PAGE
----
Arris to Buy Motorola's Home Unit from Google for $2.35B

Deal Comes Seven Months After Google Acquired Motorola Mobility

In a move that would shake up the cable technology playing field, Arris Group has agreed to pay Google $2.35 billion in cash and stock to buy Motorola Mobility’s Home business.

According to Arris, the acquisition will be on a cash-free, debt-free basis and is expected to be significantly accretive to the company’s non-GAAP earnings starting in the first full year after closing. The deal, if completed, would result in a company with three times Arris’s current revenue run rate.

Under the terms of the deal, announced late Wednesday, upon closing of the transaction Google will receive $2.05 billion in cash and approximately $300 million in newly issued Arris shares, subject to certain adjustments provided for in the agreement. The deal would give Google an ownership stake of about 15.7% in Arris.

The deal is expected to close by the second quarter of 2013, subject to approvals and other closing conditions, the companies said.

Arris chairman and CEO Bob Stanzione called the agreement “transformational” for his company and said it will add to Arris’s video expertise.

"This transformational combination of two complementary businesses will create a leading end-to-end provider of today's video, data and voice products and tomorrow's next-generation IP-based broadband products," Stanzione said in a statement. "Ever-expanding consumer demand for bandwidth will continue to drive growth across cloud and network technologies we provide that enable innovative home entertainment products and services."

Arris and Motorola Home combined would have a global presence, with more than 500 customers in 70 countries, and would more than triple Arris’s pro-forma combined revenue to approximately $4.7 billion for the trailing 12-month period ended Sept. 30, 2012.

Arris outbid others for Motorola's Home unit, including U.K. set-top manufacturer Pace, which last week confirmed it had thrown its hat into the ring.

The combined entity will offer a wide array of products and solutions and will have an expanded customer base encompassing the full spectrum of broadband content and service providers.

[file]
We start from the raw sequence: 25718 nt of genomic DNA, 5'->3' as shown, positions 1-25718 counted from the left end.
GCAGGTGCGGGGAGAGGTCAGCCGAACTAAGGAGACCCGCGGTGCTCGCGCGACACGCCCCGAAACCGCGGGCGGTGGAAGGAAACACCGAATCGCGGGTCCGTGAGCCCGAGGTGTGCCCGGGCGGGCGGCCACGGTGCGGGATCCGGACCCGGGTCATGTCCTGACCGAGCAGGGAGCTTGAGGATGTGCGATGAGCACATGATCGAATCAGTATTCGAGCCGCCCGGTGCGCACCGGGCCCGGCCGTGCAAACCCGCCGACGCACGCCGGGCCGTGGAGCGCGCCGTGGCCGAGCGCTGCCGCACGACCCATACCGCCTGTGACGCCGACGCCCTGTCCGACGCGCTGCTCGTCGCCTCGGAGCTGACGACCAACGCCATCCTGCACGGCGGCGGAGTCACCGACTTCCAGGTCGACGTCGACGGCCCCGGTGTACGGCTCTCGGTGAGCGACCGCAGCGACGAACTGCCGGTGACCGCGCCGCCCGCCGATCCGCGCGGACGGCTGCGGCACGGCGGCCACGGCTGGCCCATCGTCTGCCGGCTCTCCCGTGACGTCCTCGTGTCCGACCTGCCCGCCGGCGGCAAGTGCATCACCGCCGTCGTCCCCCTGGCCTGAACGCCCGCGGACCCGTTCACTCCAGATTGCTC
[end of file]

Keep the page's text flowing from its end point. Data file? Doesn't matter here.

According to Arris, the proposed acquisition also will increase Arris’s patent portfolio and provide a license to a wide array of Motorola Mobility patents. Arris will acquire approximately 1,000 patents from Motorola through the deal, with licenses to additional Motorola Mobility patents, and the combined company will have about 2,000 issued and in-process patents.

In May, Google closed the $12.4 billion cash acquisition of Motorola Mobility, driven largely by Google's desire to obtain the latter's patents. In August Google announced plans to lay off about 20% of Motorola Mobility's workforce, eliminating about 4,000 jobs, and subsequently said it may make additional cuts.

Google decided to sell the Home group “due to the costs and the fact that cable customers might be leery of doing business with Google,” the Wall Street Journalreported earlier this month.

In June, Google named Marwan Fawaz, formerly chief technology officer of Charter Communications, to run Motorola’s Home group -- a move some observers interpreted as an attempt to reassure MSOs that the business was in good hands. In an interview in October, Fawaz insisted that large cable operators and other service provider customers have not been “distracted” by the Google acquisition.

In a statement, Fawaz said, "We share a similar vision and strategy with Arris for the industry's migration to IP. The combination of our solutions, expert technologists and roadmaps promises to transform how service providers deliver the smart, simple connected home to consumers throughout the world."

Dennis Woodside, the Google executive appointed CEO of Motorola Mobility in May, said in a statement, "Our Home business has been a vibrant part of Motorola Mobility's portfolio, innovating while delivering strong financial performance. The industry faces its biggest technology transformation, and together Arris and Motorola will be able to accelerate related innovations such as the introduction of the IP Connected Home environments that service providers need and that their consumers crave."

Motorola’s Home generated revenue of $3.4 billion for the 12 months ended Sept. 30, 2012. According to Arris, the combination entity is expected to generate approximately $100 million to $125 million in annual cost synergies.

The cash portion of the consideration to be received by Google at closing will be funded through debt financing commitments from Bank of America Merrill Lynch and Royal Bank of Canada.

Evercore Partners is acting as lead financial advisor and Troutman Sanders is acting as lead legal counsel to Arris on the transaction. Bank of America Merrill Lynch is also advising Arris. Barclays is acting as financial advisor and Cleary Gottlieb Steen & Hamilton LLP is acting as legal counsel to Google.